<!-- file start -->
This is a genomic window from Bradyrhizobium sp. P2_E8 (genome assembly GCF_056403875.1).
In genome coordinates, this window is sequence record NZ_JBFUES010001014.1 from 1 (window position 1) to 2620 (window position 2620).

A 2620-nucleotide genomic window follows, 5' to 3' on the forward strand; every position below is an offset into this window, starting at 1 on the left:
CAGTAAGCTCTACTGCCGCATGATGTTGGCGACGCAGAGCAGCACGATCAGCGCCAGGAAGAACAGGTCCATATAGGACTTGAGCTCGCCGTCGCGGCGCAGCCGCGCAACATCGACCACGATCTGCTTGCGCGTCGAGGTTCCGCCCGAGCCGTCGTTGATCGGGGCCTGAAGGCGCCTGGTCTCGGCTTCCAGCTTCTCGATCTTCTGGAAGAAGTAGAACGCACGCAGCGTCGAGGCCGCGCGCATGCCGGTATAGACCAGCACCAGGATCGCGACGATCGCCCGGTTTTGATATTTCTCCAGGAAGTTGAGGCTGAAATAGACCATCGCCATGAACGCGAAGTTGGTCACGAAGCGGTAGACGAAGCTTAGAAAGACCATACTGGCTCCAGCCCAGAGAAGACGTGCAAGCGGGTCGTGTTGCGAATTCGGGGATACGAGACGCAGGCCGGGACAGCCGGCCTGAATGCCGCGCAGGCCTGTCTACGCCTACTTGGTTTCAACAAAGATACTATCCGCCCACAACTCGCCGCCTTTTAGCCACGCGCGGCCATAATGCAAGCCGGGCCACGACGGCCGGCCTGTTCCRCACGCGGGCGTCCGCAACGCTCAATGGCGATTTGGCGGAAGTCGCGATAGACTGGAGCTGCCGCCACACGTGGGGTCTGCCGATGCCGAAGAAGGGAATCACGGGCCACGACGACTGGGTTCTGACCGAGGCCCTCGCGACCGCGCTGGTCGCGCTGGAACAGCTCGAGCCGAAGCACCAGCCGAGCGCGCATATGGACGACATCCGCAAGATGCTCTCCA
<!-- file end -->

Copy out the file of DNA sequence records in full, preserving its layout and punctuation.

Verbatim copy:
This is a genomic window from Bradyrhizobium sp. P2_E8 (genome assembly GCF_056403875.1).
In genome coordinates, this window is sequence record NZ_JBFUES010001014.1 from 1 (window position 1) to 2620 (window position 2620).

A 2620-nucleotide genomic window follows, 5' to 3' on the forward strand; every position below is an offset into this window, starting at 1 on the left:
CAGTAAGCTCTACTGCCGCATGATGTTGGCGACGCAGAGCAGCACGATCAGCGCCAGGAAGAACAGGTCCATATAGGACTTGAGCTCGCCGTCGCGGCGCAGCCGCGCAACATCGACCACGATCTGCTTGCGCGTCGAGGTTCCGCCCGAGCCGTCGTTGATCGGGGCCTGAAGGCGCCTGGTCTCGGCTTCCAGCTTCTCGATCTTCTGGAAGAAGTAGAACGCACGCAGCGTCGAGGCCGCGCGCATGCCGGTATAGACCAGCACCAGGATCGCGACGATCGCCCGGTTTTGATATTTCTCCAGGAAGTTGAGGCTGAAATAGACCATCGCCATGAACGCGAAGTTGGTCACGAAGCGGTAGACGAAGCTTAGAAAGACCATACTGGCTCCAGCCCAGAGAAGACGTGCAAGCGGGTCGTGTTGCGAATTCGGGGATACGAGACGCAGGCCGGGACAGCCGGCCTGAATGCCGCGCAGGCCTGTCTACGCCTACTTGGTTTCAACAAAGATACTATCCGCCCACAACTCGCCGCCTTTTAGCCACGCGCGGCCATAATGCAAGCCGGGCCACGACGGCCGGCCTGTTCCRCACGCGGGCGTCCGCAACGCTCAATGGCGATTTGGCGGAAGTCGCGATAGACTGGAGCTGCCGCCACACGTGGGGTCTGCCGATGCCGAAGAAGGGAATCACGGGCCACGACGACTGGGTTCTGACCGAGGCCCTCGCGACCGCGCTGGTCGCGCTGGAACAGCTCGAGCCGAAGCACCAGCCGAGCGCGCATATGGACGACATCCGCAAGATGCTCTCCA